“So I Call My Mother On Sunday” by Sarah Freligh is one of those poems that’s just so spot-on about families and about life that I don’t know how I could possibly say anything to introduce it that would be worth its truth.
SO I CALL MY MOTHER ON SUNDAY
every Sunday, though I don’t say
how are you anymore because I know
she’s dying and each day will be worse
than the day before. Her liver’s rotting
the way an apple goes bad, swelling
as it softens and maybe smells sweet
as fruit does before you toss it.
I ask her how the weather is, snowing
like crazy here, about the traffic
at the bird feeder. She likes to watch
the small birds, chickadees and nuthatches,
not so much the sparrows though
today she says the minister’s there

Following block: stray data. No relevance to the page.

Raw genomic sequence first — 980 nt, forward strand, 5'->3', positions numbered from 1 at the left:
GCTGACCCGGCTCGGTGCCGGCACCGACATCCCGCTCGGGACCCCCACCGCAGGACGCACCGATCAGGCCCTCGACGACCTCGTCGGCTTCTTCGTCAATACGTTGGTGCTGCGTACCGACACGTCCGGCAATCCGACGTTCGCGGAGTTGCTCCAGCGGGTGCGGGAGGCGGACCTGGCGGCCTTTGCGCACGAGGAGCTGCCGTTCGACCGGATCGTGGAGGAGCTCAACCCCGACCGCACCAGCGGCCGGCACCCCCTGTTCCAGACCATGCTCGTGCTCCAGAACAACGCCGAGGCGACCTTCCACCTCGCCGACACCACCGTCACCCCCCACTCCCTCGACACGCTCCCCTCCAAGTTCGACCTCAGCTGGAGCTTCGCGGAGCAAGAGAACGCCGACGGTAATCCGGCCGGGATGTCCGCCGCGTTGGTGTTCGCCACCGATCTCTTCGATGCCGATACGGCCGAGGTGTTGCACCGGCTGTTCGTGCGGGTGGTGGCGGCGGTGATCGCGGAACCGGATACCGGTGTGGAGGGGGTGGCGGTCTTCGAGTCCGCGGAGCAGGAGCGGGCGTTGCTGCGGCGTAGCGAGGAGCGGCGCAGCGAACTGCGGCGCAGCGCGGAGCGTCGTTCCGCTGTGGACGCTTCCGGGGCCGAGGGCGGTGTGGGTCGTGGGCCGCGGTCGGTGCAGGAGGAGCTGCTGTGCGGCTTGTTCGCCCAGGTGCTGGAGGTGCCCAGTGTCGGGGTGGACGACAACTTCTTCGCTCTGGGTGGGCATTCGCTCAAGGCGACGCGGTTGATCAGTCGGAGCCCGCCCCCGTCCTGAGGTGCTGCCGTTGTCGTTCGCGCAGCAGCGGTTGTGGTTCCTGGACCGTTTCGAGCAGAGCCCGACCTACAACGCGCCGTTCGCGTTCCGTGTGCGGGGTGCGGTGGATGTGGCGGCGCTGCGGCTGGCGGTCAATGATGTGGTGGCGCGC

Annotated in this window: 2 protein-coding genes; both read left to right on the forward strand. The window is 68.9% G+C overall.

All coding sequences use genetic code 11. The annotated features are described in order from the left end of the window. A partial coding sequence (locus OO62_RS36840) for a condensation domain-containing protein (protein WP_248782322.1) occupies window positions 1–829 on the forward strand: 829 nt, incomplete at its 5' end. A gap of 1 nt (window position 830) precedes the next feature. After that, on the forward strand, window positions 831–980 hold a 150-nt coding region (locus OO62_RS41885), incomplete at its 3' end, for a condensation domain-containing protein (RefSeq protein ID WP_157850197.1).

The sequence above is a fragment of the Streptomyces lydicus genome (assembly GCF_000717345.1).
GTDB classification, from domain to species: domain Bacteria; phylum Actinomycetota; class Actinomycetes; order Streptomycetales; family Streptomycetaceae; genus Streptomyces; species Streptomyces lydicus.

and she’s planning her funeral. She wants
to be cremated. She wants an urn
and the family to bury her, no one else
in attendance. A memorial service, maybe
sandwiches after. It’s been snowing
every day for a week now, I say, we’re knee
deep in it. Did you hear me, she says
and I tell her it’s such heavy snow
to shovel every hour I get so tired
of shoveling, god, I want to cry.
Sarah Freligh is the author of Sad Math, winner of the 2014 Moon City Press Poetry Prize and the 2015 Whirling Prize from the University of Indianapolis. Other books include A Brief Natural History of an American Girl, winner of the Editor’s Choice award from Accents Publishing, and Sort of Gone, a book of poems that follows the rise and fall of a fictional pitcher named Al Stepansky. Her work has appeared in Sun Magazine, Hotel Amerika, BOAAT Journal, Rattle, on Writer’s Almanac, and anthologized in the 2011 anthology Good Poems: American Places. Among her awards are a 2009 poetry fellowship from the National Endowment for the Arts and a grant from the Constance Saltonstall Foundation in 2006.